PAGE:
All of these simple tables are easy to use. They almost always give conservative estimates of compliance. They estimate the required distance one needs to be from the antenna in the main beam of the antenna (see Figure 1). In many cases, however, exposure below an antenna can be much less than that indicated by the far-field tables. If a station "passes" using the simple tables, this could be a moot point. Even so, some hams may find it useful to use other methods to demonstrate that the exposure from their station is much less than what the rules allow.

Like many tables, the ones shown in this article and Supplement B paint with a broad brush. They provide conservative answers to generalized conditions. If you need more precise evaluation methods, those are certainly available to you as well.

Tables Based on Antenna Modeling

A number of antenna modeling programs will give estimates of field strength in the near field of an antenna. Using NEC4 the ARRL Lab staff modeled a number of antennas, heights and power levels and calculated the compliance distances at ground level, first story and second story exposure points.

The results were distilled into Tables, showing a 10M triband Yagi modeled 30 feet and 60 feet, providing more accurate estimates of actual exposure than the derived-from-formula tables. However, the antenna and its height must match the table to be applicable. (If the antenna is located higher than the heights in these tables, in general, the exposure should be less than the predicted values.) The ARRL offered a number of these tables to the FCC for inclusion in Supplement B. The remainder will be made available in the ARRL's new book, RF Exposure and You. Supplement B features a number of these antennas at heights of both 30 feet and 60 feet, helping us demonstrate that "higher is better!"

Antenna Modeling

The software used to create our tables can model virtually any antenna system. Hams sometimes use some exotic antennas and it is not practical to create a table for each one. Some hams may want to evaluate the effect of multiple antennas or other conductors in proximity to their antennas to have a more accurate answer than can be derived from any other calculation method.

Many of these modeling programs are based on NEC or MININEC versions. They can give good results if the model is accurate, which usually means modeling all nearby conductors. These programs can calculate the near-field electric and magnetic-field strengths.


The subject of making field-strength measurements has been treated in Bulletin 65. In general, however, most hams will not have the accurate calibrated equipment to do actual field-strength measurements. The relative field-strength meters in common use by hams do not have the necessary accuracy, especially when dealing with fields of different frequencies. Even in the most qualified hands, repeatability of more than a few dB is difficult to achieve.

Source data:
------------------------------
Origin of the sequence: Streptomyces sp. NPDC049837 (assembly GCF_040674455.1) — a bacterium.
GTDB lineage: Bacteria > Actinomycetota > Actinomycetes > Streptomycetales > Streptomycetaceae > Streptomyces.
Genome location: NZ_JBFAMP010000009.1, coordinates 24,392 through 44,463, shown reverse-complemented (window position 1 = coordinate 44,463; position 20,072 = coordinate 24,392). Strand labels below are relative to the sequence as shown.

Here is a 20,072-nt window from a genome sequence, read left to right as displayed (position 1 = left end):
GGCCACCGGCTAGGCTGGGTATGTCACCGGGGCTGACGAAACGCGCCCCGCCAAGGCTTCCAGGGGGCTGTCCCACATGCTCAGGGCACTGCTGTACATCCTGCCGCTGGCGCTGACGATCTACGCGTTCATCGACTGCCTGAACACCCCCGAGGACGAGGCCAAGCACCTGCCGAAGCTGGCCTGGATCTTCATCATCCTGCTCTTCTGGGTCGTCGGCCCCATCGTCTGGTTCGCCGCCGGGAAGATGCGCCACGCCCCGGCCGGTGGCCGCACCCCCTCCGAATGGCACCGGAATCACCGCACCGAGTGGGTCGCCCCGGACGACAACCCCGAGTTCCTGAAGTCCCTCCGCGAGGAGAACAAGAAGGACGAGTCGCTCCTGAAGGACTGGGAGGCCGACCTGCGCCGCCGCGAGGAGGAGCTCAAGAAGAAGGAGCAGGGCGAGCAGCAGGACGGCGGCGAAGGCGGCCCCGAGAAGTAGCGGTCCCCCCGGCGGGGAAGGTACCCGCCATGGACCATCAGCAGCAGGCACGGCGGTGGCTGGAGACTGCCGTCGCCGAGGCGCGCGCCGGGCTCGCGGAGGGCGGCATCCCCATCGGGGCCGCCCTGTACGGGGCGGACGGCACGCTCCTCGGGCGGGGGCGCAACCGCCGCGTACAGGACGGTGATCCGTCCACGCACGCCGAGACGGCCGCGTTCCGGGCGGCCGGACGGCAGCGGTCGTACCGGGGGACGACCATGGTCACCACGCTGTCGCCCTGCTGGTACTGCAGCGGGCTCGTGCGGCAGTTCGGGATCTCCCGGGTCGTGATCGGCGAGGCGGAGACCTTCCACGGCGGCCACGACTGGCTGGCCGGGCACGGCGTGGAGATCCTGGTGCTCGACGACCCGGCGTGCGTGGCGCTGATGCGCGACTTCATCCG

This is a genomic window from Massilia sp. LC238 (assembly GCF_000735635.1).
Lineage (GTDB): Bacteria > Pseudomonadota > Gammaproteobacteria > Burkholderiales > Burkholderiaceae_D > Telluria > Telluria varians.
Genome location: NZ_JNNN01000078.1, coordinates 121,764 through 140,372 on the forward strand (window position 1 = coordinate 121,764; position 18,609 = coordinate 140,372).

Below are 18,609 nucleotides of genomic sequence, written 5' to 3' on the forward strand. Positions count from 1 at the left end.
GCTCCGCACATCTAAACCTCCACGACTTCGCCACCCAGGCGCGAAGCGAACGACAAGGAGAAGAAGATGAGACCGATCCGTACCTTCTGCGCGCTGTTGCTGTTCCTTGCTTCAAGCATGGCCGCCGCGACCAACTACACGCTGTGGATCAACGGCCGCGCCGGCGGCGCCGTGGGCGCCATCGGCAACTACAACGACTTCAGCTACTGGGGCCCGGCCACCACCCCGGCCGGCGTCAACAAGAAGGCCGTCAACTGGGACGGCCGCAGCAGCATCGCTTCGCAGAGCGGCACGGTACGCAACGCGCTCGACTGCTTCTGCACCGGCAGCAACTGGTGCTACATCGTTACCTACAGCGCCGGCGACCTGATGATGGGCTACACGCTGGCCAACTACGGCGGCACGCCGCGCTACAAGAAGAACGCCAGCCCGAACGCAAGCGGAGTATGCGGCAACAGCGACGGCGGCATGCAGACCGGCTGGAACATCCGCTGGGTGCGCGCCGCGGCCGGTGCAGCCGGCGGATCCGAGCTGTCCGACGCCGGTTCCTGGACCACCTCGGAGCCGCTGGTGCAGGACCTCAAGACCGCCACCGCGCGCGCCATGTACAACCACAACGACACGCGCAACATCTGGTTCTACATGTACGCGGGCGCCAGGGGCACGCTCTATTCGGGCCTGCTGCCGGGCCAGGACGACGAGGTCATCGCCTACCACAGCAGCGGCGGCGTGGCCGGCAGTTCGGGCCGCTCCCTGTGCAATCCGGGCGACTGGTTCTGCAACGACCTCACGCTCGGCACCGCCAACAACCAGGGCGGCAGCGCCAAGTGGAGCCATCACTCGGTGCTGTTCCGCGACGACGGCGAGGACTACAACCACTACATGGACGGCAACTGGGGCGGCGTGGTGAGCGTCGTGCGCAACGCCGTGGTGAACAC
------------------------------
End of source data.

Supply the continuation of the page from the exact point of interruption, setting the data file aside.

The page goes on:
Multi-Transmitter Environments

Some amateur stations use multiple transmitters, such as an HF DX or contest station that also accesses a VHF PacketCluster. Other stations might be located at sites also occupied by transmitters in other radio services. Two or more transmitters could be operating at the same time, each adding to the exposure level. In these cases, the operators must take steps to ensure that the total exposure does not exceed the MPE level.

In most cases, multi-transmitter amateur station operators are responsible for the total exposure. In cases where an amateur station location is shared with other transmitters, all operators may be jointly responsible for the site compliance.

It is relatively easy to calculate total exposure at multitransmitter sites. For any point being evaluated, determine what percentage of the permitted MPE will actually be contributed by each transmitter. Then, add up the percentages for any transmitters that could be in operation simultaneously. If the total percentage exceeds 100%, the site is not in compliance. For example, if a 2-meter transmitter creates exposure at 40% of what is permitted on that frequency, and a simultaneous transmission is occurring by a 1.5-GHz commercial transmitter at the same at 70% of the limit, the total is 110% and the site is out of compliance, even though each transmitter is being operated below its own limit.